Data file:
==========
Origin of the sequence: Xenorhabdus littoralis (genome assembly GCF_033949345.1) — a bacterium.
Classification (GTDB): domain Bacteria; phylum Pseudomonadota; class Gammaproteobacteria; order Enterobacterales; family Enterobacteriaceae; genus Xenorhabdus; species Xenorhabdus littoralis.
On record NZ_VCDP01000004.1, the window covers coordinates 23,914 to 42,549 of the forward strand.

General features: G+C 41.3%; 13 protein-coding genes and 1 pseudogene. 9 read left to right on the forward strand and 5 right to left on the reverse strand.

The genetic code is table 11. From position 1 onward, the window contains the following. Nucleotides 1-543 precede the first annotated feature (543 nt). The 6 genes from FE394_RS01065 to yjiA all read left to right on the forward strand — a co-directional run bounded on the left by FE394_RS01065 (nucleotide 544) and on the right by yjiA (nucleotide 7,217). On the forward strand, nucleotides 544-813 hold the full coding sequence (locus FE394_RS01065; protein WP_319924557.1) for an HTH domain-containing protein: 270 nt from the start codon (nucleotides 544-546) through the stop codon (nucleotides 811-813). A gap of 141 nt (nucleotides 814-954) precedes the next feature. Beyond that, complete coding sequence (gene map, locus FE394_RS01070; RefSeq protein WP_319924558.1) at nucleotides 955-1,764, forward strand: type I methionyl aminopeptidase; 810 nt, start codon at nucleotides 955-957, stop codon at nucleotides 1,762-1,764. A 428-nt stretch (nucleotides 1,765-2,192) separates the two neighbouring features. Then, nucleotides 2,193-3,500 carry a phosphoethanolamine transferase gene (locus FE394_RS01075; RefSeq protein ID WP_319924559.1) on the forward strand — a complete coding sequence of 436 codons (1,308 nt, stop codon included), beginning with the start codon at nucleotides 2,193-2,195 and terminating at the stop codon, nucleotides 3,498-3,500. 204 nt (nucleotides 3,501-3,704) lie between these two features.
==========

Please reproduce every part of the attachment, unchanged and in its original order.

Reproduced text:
Origin of the sequence: Xenorhabdus littoralis (genome assembly GCF_033949345.1) — a bacterium.
Classification (GTDB): domain Bacteria; phylum Pseudomonadota; class Gammaproteobacteria; order Enterobacterales; family Enterobacteriaceae; genus Xenorhabdus; species Xenorhabdus littoralis.
On record NZ_VCDP01000004.1, the window covers coordinates 23,914 to 42,549 of the forward strand.

General features: G+C 41.3%; 13 protein-coding genes and 1 pseudogene. 9 read left to right on the forward strand and 5 right to left on the reverse strand.

The genetic code is table 11. From position 1 onward, the window contains the following. Nucleotides 1-543 precede the first annotated feature (543 nt). The 6 genes from FE394_RS01065 to yjiA all read left to right on the forward strand — a co-directional run bounded on the left by FE394_RS01065 (nucleotide 544) and on the right by yjiA (nucleotide 7,217). On the forward strand, nucleotides 544-813 hold the full coding sequence (locus FE394_RS01065; protein WP_319924557.1) for an HTH domain-containing protein: 270 nt from the start codon (nucleotides 544-546) through the stop codon (nucleotides 811-813). A gap of 141 nt (nucleotides 814-954) precedes the next feature. Beyond that, complete coding sequence (gene map, locus FE394_RS01070; RefSeq protein WP_319924558.1) at nucleotides 955-1,764, forward strand: type I methionyl aminopeptidase; 810 nt, start codon at nucleotides 955-957, stop codon at nucleotides 1,762-1,764. A 428-nt stretch (nucleotides 1,765-2,192) separates the two neighbouring features. Then, nucleotides 2,193-3,500 carry a phosphoethanolamine transferase gene (locus FE394_RS01075; RefSeq protein ID WP_319924559.1) on the forward strand — a complete coding sequence of 436 codons (1,308 nt, stop codon included), beginning with the start codon at nucleotides 2,193-2,195 and terminating at the stop codon, nucleotides 3,498-3,500. 204 nt (nucleotides 3,501-3,704) lie between these two features.